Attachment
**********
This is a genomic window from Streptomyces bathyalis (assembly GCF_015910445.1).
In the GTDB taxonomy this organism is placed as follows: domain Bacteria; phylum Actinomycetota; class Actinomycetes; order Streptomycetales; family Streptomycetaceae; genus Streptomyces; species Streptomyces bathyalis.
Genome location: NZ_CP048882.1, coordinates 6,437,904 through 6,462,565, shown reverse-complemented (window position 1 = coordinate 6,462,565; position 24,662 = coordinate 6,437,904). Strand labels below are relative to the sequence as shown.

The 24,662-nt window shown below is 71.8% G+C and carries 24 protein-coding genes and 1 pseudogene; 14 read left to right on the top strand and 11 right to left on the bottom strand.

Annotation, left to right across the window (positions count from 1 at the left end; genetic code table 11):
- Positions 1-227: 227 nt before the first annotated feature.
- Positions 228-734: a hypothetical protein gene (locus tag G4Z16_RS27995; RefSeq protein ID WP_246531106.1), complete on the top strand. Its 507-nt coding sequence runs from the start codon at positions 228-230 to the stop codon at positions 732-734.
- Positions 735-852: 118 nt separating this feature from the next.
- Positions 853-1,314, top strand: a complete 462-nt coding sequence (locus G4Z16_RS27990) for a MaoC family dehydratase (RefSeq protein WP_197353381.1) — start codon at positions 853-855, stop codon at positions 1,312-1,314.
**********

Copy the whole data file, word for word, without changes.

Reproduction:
This is a genomic window from Streptomyces bathyalis (assembly GCF_015910445.1).
In the GTDB taxonomy this organism is placed as follows: domain Bacteria; phylum Actinomycetota; class Actinomycetes; order Streptomycetales; family Streptomycetaceae; genus Streptomyces; species Streptomyces bathyalis.
Genome location: NZ_CP048882.1, coordinates 6,437,904 through 6,462,565, shown reverse-complemented (window position 1 = coordinate 6,462,565; position 24,662 = coordinate 6,437,904). Strand labels below are relative to the sequence as shown.

The 24,662-nt window shown below is 71.8% G+C and carries 24 protein-coding genes and 1 pseudogene; 14 read left to right on the top strand and 11 right to left on the bottom strand.

Annotation, left to right across the window (positions count from 1 at the left end; genetic code table 11):
- Positions 1-227: 227 nt before the first annotated feature.
- Positions 228-734: a hypothetical protein gene (locus tag G4Z16_RS27995; RefSeq protein ID WP_246531106.1), complete on the top strand. Its 507-nt coding sequence runs from the start codon at positions 228-230 to the stop codon at positions 732-734.
- Positions 735-852: 118 nt separating this feature from the next.
- Positions 853-1,314, top strand: a complete 462-nt coding sequence (locus G4Z16_RS27990) for a MaoC family dehydratase (RefSeq protein WP_197353381.1) — start codon at positions 853-855, stop codon at positions 1,312-1,314.